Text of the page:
Wednesday, May 11, 2011

Motherese and language development

Before the age of one, a lot happens in a babies' brain regarding language development.  During this time, the child not only begins to recognize the sound of her caretakers voice, but the baby also "learns" the specific sounds associated with the language of the people around her.  After the first year, it becomes increasing difficult to distinguish sounds that are different from the native language. After the age of 7, language acquisition declines, and after puberty, an accent is inevitable.  Patricia Kuhl explains the fascinating world of language acquisition in babies:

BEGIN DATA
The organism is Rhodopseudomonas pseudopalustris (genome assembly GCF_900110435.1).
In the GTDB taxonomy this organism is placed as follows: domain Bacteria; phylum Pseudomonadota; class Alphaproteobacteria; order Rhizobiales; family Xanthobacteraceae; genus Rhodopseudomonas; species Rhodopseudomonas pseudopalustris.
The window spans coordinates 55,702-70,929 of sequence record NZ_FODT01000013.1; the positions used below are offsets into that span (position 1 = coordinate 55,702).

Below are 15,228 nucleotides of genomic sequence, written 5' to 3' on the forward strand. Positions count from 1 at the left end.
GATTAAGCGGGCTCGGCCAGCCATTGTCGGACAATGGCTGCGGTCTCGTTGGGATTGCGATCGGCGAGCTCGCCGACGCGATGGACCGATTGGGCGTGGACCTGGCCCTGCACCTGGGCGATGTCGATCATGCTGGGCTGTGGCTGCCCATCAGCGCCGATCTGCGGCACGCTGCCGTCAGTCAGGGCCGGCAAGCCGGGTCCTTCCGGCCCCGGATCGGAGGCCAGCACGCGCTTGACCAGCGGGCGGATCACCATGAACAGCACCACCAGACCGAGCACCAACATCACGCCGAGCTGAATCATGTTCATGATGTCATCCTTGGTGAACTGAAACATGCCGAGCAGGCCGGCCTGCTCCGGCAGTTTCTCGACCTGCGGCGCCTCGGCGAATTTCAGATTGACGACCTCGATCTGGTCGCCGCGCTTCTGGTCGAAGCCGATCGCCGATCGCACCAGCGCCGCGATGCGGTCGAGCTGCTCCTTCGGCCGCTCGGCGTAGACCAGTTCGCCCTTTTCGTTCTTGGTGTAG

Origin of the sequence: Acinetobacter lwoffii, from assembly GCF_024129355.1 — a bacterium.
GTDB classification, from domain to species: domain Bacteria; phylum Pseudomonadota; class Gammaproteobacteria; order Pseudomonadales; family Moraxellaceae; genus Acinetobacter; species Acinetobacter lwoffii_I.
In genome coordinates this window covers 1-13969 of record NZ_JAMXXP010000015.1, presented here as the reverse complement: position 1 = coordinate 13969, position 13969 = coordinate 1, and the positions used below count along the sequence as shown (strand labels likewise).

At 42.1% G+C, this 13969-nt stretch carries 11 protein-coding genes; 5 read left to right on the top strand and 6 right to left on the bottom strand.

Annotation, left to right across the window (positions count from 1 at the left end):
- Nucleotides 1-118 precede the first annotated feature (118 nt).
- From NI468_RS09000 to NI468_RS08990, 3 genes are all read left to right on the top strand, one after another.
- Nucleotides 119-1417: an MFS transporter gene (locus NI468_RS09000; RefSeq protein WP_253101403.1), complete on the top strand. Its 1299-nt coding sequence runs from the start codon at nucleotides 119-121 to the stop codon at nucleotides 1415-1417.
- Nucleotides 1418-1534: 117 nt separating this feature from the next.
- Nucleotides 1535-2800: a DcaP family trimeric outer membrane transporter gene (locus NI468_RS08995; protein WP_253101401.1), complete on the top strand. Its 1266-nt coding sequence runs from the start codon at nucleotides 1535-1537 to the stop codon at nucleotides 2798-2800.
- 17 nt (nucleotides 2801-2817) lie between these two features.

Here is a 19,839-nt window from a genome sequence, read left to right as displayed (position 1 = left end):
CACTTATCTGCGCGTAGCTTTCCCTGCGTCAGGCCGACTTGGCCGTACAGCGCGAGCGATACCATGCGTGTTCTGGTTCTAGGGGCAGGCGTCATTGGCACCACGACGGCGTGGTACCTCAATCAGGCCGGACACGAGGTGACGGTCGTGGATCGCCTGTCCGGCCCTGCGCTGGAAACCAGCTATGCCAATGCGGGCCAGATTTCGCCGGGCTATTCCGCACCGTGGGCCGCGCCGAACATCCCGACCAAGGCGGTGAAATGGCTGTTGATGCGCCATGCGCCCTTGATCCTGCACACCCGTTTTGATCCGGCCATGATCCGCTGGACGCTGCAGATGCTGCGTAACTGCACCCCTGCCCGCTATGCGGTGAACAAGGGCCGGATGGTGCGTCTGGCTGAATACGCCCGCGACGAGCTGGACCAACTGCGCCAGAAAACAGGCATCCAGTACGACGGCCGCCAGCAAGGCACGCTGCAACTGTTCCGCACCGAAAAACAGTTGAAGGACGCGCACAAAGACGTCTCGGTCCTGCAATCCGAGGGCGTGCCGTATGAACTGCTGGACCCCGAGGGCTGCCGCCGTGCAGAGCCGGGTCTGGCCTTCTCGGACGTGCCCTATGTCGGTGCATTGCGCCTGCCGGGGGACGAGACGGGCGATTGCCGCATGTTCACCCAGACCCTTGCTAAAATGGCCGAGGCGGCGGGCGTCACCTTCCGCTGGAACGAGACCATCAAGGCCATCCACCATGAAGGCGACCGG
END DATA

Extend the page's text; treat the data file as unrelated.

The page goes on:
Speaking Motherese and developing language in ones children at an early age is critical. Although I don't have any kids of my own, this is definitely something to take note of for the future.  

 Steph from Modern Parents Messy Kids unwraps motherese and gives practical tools in building your child's language skills.  She also made colorful printables to hang around the house to serve as a reminder.

Find a breakdown of the stages of communication development in babies here. 

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